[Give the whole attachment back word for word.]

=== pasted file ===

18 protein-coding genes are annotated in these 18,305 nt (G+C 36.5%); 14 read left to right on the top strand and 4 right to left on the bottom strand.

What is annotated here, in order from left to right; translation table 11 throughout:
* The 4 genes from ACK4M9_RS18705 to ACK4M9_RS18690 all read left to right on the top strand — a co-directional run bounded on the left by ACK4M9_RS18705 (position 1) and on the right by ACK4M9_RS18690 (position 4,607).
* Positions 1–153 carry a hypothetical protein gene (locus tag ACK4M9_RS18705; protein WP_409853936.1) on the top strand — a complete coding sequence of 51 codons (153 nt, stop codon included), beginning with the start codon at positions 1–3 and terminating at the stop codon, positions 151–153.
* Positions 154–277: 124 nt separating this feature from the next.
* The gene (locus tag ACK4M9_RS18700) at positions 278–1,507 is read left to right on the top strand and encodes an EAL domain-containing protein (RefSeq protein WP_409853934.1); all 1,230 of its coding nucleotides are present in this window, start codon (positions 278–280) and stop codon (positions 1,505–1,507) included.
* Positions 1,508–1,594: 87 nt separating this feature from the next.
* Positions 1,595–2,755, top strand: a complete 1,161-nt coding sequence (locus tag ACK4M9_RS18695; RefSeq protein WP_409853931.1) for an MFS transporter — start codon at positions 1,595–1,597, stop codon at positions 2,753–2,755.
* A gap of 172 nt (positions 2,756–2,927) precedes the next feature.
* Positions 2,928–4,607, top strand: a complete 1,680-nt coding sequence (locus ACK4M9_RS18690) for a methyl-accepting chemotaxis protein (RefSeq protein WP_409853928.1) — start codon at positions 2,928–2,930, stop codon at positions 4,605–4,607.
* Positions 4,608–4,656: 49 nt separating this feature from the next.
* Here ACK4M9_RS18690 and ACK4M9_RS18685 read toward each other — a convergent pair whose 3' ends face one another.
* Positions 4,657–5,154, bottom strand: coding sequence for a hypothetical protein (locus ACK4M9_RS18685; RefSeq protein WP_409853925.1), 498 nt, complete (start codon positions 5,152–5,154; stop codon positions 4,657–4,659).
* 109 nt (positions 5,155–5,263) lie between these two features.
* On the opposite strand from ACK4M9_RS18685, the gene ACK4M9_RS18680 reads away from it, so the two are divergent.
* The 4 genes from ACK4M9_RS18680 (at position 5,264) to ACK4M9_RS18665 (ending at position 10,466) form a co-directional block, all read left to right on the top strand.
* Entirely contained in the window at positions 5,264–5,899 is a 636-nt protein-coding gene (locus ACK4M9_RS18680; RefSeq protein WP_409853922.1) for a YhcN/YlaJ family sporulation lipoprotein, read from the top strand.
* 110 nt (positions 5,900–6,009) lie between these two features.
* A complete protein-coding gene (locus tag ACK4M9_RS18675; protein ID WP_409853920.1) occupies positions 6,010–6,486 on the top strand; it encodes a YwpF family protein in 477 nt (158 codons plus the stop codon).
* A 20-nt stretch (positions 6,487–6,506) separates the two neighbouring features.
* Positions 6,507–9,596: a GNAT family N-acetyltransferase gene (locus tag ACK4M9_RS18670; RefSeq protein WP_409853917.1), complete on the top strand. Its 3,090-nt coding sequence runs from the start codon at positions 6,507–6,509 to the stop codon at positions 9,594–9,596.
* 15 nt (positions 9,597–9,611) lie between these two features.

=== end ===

18 protein-coding genes are annotated in these 18,305 nt (G+C 36.5%); 14 read left to right on the top strand and 4 right to left on the bottom strand.

What is annotated here, in order from left to right; translation table 11 throughout:
* The 4 genes from ACK4M9_RS18705 to ACK4M9_RS18690 all read left to right on the top strand — a co-directional run bounded on the left by ACK4M9_RS18705 (position 1) and on the right by ACK4M9_RS18690 (position 4,607).
* Positions 1–153 carry a hypothetical protein gene (locus tag ACK4M9_RS18705; protein WP_409853936.1) on the top strand — a complete coding sequence of 51 codons (153 nt, stop codon included), beginning with the start codon at positions 1–3 and terminating at the stop codon, positions 151–153.
* Positions 154–277: 124 nt separating this feature from the next.
* The gene (locus tag ACK4M9_RS18700) at positions 278–1,507 is read left to right on the top strand and encodes an EAL domain-containing protein (RefSeq protein WP_409853934.1); all 1,230 of its coding nucleotides are present in this window, start codon (positions 278–280) and stop codon (positions 1,505–1,507) included.
* Positions 1,508–1,594: 87 nt separating this feature from the next.
* Positions 1,595–2,755, top strand: a complete 1,161-nt coding sequence (locus tag ACK4M9_RS18695; RefSeq protein WP_409853931.1) for an MFS transporter — start codon at positions 1,595–1,597, stop codon at positions 2,753–2,755.
* A gap of 172 nt (positions 2,756–2,927) precedes the next feature.
* Positions 2,928–4,607, top strand: a complete 1,680-nt coding sequence (locus ACK4M9_RS18690) for a methyl-accepting chemotaxis protein (RefSeq protein WP_409853928.1) — start codon at positions 2,928–2,930, stop codon at positions 4,605–4,607.
* Positions 4,608–4,656: 49 nt separating this feature from the next.
* Here ACK4M9_RS18690 and ACK4M9_RS18685 read toward each other — a convergent pair whose 3' ends face one another.
* Positions 4,657–5,154, bottom strand: coding sequence for a hypothetical protein (locus ACK4M9_RS18685; RefSeq protein WP_409853925.1), 498 nt, complete (start codon positions 5,152–5,154; stop codon positions 4,657–4,659).
* 109 nt (positions 5,155–5,263) lie between these two features.
* On the opposite strand from ACK4M9_RS18685, the gene ACK4M9_RS18680 reads away from it, so the two are divergent.
* The 4 genes from ACK4M9_RS18680 (at position 5,264) to ACK4M9_RS18665 (ending at position 10,466) form a co-directional block, all read left to right on the top strand.
* Entirely contained in the window at positions 5,264–5,899 is a 636-nt protein-coding gene (locus ACK4M9_RS18680; RefSeq protein WP_409853922.1) for a YhcN/YlaJ family sporulation lipoprotein, read from the top strand.
* 110 nt (positions 5,900–6,009) lie between these two features.
* A complete protein-coding gene (locus tag ACK4M9_RS18675; protein ID WP_409853920.1) occupies positions 6,010–6,486 on the top strand; it encodes a YwpF family protein in 477 nt (158 codons plus the stop codon).
* A 20-nt stretch (positions 6,487–6,506) separates the two neighbouring features.
* Positions 6,507–9,596: a GNAT family N-acetyltransferase gene (locus tag ACK4M9_RS18670; RefSeq protein WP_409853917.1), complete on the top strand. Its 3,090-nt coding sequence runs from the start codon at positions 6,507–6,509 to the stop codon at positions 9,594–9,596.
* 15 nt (positions 9,597–9,611) lie between these two features.